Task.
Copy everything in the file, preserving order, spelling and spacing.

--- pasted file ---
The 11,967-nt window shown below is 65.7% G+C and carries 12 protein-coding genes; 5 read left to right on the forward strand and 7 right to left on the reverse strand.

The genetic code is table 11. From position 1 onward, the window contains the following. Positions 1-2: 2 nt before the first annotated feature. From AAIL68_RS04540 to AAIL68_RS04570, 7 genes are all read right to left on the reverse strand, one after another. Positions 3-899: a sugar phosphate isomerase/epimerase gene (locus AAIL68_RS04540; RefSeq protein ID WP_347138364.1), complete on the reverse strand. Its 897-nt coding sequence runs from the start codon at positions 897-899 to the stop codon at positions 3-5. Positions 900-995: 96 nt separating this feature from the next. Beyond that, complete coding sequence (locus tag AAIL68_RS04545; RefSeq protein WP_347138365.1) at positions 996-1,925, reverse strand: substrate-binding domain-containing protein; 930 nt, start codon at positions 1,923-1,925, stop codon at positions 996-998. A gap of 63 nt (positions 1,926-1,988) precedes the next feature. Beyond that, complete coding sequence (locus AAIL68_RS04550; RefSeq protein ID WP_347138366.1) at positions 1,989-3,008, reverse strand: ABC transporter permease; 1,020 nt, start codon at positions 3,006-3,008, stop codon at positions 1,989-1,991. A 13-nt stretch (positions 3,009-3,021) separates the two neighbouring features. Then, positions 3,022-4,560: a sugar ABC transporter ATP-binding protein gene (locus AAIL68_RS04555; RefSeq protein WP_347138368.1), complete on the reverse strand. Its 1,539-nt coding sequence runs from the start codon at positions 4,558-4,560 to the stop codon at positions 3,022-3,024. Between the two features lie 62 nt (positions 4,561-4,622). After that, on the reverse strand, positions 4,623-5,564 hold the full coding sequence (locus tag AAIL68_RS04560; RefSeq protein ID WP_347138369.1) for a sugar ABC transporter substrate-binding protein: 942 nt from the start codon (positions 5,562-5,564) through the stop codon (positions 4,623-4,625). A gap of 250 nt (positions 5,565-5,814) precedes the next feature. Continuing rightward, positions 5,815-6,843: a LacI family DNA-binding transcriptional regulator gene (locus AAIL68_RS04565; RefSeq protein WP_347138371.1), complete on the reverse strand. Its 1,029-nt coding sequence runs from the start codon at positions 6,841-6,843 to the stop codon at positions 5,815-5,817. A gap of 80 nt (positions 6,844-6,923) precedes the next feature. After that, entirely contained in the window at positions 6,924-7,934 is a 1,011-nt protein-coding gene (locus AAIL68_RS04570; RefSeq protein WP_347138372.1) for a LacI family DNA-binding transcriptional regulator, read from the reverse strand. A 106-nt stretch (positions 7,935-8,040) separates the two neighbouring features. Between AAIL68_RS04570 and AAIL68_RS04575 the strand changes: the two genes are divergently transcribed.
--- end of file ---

The 11,967-nt window shown below is 65.7% G+C and carries 12 protein-coding genes; 5 read left to right on the forward strand and 7 right to left on the reverse strand.

The genetic code is table 11. From position 1 onward, the window contains the following. Positions 1-2: 2 nt before the first annotated feature. From AAIL68_RS04540 to AAIL68_RS04570, 7 genes are all read right to left on the reverse strand, one after another. Positions 3-899: a sugar phosphate isomerase/epimerase gene (locus AAIL68_RS04540; RefSeq protein ID WP_347138364.1), complete on the reverse strand. Its 897-nt coding sequence runs from the start codon at positions 897-899 to the stop codon at positions 3-5. Positions 900-995: 96 nt separating this feature from the next. Beyond that, complete coding sequence (locus tag AAIL68_RS04545; RefSeq protein WP_347138365.1) at positions 996-1,925, reverse strand: substrate-binding domain-containing protein; 930 nt, start codon at positions 1,923-1,925, stop codon at positions 996-998. A gap of 63 nt (positions 1,926-1,988) precedes the next feature. Beyond that, complete coding sequence (locus AAIL68_RS04550; RefSeq protein ID WP_347138366.1) at positions 1,989-3,008, reverse strand: ABC transporter permease; 1,020 nt, start codon at positions 3,006-3,008, stop codon at positions 1,989-1,991. A 13-nt stretch (positions 3,009-3,021) separates the two neighbouring features. Then, positions 3,022-4,560: a sugar ABC transporter ATP-binding protein gene (locus AAIL68_RS04555; RefSeq protein WP_347138368.1), complete on the reverse strand. Its 1,539-nt coding sequence runs from the start codon at positions 4,558-4,560 to the stop codon at positions 3,022-3,024. Between the two features lie 62 nt (positions 4,561-4,622). After that, on the reverse strand, positions 4,623-5,564 hold the full coding sequence (locus tag AAIL68_RS04560; RefSeq protein ID WP_347138369.1) for a sugar ABC transporter substrate-binding protein: 942 nt from the start codon (positions 5,562-5,564) through the stop codon (positions 4,623-4,625). A gap of 250 nt (positions 5,565-5,814) precedes the next feature. Continuing rightward, positions 5,815-6,843: a LacI family DNA-binding transcriptional regulator gene (locus AAIL68_RS04565; RefSeq protein WP_347138371.1), complete on the reverse strand. Its 1,029-nt coding sequence runs from the start codon at positions 6,841-6,843 to the stop codon at positions 5,815-5,817. A gap of 80 nt (positions 6,844-6,923) precedes the next feature. After that, entirely contained in the window at positions 6,924-7,934 is a 1,011-nt protein-coding gene (locus AAIL68_RS04570; RefSeq protein WP_347138372.1) for a LacI family DNA-binding transcriptional regulator, read from the reverse strand. A 106-nt stretch (positions 7,935-8,040) separates the two neighbouring features. Between AAIL68_RS04570 and AAIL68_RS04575 the strand changes: the two genes are divergently transcribed.